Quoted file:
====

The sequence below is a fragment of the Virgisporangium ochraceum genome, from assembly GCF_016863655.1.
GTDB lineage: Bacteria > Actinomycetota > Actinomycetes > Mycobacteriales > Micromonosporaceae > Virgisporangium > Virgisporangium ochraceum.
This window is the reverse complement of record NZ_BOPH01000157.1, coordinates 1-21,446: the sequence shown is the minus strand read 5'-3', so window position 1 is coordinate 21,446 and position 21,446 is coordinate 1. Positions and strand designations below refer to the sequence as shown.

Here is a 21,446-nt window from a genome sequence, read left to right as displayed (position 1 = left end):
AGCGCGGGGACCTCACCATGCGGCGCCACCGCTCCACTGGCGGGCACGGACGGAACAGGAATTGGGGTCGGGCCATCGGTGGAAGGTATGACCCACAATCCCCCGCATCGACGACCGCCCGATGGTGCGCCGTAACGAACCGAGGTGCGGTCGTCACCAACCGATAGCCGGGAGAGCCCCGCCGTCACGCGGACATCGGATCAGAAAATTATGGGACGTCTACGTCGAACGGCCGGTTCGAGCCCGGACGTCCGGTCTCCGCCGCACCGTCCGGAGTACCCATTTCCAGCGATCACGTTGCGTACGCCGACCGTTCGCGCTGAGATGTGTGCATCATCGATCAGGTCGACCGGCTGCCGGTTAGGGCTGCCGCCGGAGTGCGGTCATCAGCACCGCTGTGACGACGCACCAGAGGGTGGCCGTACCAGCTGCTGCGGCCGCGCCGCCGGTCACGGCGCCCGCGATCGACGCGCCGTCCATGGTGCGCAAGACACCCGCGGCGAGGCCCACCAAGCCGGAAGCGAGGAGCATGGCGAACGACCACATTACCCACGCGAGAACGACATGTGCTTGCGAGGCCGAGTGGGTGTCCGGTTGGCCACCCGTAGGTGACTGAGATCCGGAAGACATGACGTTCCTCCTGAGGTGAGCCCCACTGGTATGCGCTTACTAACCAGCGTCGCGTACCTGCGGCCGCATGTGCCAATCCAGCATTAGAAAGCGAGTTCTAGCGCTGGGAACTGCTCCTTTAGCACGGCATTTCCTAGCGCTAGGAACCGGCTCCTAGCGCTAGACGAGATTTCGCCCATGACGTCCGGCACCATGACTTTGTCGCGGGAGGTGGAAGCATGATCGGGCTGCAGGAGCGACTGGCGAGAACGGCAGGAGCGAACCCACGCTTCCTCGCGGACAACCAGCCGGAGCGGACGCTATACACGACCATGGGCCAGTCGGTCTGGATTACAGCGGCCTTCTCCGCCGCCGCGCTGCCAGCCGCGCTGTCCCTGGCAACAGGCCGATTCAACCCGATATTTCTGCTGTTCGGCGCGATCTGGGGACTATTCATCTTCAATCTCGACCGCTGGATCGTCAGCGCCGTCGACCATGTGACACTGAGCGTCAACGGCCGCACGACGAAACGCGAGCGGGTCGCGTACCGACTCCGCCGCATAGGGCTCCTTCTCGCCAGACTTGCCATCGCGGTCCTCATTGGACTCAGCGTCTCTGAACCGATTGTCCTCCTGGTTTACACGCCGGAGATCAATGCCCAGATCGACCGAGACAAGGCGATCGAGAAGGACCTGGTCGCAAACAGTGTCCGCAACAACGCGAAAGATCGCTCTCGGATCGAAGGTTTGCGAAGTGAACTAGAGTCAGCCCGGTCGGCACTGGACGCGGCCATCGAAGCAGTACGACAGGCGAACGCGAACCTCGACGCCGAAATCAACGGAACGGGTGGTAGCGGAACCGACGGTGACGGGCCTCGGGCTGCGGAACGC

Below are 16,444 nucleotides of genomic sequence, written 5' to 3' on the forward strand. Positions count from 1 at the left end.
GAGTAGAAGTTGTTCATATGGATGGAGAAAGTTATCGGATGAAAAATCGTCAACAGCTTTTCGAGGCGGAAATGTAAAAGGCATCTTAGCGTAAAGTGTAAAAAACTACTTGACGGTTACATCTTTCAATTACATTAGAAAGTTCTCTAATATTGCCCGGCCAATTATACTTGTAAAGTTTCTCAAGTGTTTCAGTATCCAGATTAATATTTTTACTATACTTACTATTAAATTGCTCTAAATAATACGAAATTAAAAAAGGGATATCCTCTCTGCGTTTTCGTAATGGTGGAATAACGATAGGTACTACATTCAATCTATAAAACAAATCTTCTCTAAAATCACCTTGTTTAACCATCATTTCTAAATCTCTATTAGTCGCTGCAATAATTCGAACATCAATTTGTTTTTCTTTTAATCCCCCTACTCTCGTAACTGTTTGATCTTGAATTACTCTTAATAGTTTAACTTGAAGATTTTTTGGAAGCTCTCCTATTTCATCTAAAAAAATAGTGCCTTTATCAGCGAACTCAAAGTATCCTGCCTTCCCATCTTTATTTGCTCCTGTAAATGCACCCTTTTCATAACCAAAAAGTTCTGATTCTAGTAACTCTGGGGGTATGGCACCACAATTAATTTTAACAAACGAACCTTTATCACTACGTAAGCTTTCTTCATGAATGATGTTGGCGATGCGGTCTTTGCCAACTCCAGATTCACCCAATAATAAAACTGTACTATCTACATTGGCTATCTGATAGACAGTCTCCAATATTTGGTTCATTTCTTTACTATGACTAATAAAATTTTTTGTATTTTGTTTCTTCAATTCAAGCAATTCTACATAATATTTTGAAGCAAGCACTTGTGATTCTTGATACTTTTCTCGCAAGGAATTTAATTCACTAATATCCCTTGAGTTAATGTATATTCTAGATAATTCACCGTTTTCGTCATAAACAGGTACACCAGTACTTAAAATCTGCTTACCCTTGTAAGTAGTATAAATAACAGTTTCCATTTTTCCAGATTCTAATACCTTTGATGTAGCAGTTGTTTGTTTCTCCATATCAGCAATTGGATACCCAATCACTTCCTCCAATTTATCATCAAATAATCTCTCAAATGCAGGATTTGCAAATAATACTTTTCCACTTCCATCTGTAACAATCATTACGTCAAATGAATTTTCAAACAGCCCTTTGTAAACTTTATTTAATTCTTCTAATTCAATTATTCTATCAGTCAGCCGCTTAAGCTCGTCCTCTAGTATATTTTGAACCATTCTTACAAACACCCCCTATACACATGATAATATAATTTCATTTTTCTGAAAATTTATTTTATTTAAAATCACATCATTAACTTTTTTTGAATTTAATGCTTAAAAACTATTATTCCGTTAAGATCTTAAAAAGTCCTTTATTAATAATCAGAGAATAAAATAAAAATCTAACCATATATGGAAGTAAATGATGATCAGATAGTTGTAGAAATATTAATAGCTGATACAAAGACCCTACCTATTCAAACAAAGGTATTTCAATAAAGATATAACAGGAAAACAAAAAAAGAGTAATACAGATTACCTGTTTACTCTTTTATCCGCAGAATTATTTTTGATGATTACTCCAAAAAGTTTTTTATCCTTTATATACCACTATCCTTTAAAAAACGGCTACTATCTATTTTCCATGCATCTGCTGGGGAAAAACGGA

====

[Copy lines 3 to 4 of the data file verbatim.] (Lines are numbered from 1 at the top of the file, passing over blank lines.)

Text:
This window is the reverse complement of record NZ_BOPH01000157.1, coordinates 1-21,446: the sequence shown is the minus strand read 5'-3', so window position 1 is coordinate 21,446 and position 21,446 is coordinate 1. Positions and strand designations below refer to the sequence as shown.

Here is a 21,446-nt window from a genome sequence, read left to right as displayed (position 1 = left end):